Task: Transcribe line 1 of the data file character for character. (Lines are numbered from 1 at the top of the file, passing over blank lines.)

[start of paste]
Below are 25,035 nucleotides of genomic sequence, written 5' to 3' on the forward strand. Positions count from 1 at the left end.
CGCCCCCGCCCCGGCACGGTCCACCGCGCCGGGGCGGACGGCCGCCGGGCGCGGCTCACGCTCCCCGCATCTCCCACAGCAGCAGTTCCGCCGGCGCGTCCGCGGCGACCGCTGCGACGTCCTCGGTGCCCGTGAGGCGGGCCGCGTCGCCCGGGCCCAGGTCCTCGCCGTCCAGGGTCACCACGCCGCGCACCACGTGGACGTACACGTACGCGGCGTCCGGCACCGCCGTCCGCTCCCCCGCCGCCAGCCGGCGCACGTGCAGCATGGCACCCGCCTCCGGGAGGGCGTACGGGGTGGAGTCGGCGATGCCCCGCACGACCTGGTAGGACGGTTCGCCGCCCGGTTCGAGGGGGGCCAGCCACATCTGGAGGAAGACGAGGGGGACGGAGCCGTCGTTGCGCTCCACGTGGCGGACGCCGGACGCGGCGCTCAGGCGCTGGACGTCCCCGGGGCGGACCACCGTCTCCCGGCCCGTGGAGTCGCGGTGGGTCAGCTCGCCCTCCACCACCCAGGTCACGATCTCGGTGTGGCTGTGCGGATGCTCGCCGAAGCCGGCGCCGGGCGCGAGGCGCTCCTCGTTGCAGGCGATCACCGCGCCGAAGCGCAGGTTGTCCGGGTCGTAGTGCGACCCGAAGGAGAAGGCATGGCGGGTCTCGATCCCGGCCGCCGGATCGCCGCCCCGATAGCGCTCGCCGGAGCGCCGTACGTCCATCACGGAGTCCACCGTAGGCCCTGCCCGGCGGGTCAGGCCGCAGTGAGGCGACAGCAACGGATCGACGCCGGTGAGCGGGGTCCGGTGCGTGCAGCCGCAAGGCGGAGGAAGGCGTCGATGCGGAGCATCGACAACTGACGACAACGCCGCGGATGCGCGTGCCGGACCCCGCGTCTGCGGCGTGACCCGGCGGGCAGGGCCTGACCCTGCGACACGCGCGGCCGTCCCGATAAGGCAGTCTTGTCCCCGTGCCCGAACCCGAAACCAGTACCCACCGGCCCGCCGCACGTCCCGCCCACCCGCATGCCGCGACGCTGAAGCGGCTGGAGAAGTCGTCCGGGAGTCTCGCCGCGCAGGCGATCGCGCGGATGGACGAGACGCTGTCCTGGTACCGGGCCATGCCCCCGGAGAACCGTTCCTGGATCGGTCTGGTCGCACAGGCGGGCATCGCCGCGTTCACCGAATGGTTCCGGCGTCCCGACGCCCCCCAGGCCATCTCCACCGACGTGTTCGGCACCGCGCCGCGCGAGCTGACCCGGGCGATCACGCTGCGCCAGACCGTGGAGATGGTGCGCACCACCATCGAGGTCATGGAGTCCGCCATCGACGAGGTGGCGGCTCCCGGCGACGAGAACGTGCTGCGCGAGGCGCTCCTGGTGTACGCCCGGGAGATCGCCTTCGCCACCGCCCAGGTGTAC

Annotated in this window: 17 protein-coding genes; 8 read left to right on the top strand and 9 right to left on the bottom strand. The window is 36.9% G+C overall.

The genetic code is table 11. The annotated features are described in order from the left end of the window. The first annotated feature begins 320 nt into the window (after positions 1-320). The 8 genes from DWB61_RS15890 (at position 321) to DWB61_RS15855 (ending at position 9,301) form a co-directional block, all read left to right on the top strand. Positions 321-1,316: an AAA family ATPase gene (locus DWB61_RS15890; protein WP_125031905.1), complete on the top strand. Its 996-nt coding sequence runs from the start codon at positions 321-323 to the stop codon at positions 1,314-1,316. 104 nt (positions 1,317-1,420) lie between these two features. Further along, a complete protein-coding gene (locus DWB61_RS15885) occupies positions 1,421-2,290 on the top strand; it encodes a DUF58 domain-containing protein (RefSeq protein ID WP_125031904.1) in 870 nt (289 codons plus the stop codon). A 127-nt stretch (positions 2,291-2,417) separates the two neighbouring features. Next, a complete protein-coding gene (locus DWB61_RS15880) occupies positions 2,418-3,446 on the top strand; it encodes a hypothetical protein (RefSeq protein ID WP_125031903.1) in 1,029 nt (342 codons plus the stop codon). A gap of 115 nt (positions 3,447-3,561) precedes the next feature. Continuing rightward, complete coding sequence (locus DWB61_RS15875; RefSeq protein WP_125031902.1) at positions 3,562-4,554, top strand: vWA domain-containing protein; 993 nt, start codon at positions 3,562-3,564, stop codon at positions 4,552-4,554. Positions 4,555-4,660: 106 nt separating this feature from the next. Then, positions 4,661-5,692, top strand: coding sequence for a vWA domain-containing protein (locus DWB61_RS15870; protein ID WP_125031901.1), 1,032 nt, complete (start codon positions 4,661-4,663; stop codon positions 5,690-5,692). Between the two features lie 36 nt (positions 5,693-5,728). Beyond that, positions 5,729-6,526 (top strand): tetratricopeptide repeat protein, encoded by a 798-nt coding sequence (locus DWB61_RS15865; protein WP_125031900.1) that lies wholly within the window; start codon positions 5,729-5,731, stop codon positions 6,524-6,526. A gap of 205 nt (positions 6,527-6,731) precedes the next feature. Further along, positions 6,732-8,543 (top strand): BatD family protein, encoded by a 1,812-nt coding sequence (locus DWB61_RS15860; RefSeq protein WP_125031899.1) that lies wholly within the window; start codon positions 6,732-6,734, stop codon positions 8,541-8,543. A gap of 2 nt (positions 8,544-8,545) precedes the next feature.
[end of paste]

Below are 25,035 nucleotides of genomic sequence, written 5' to 3' on the forward strand. Positions count from 1 at the left end.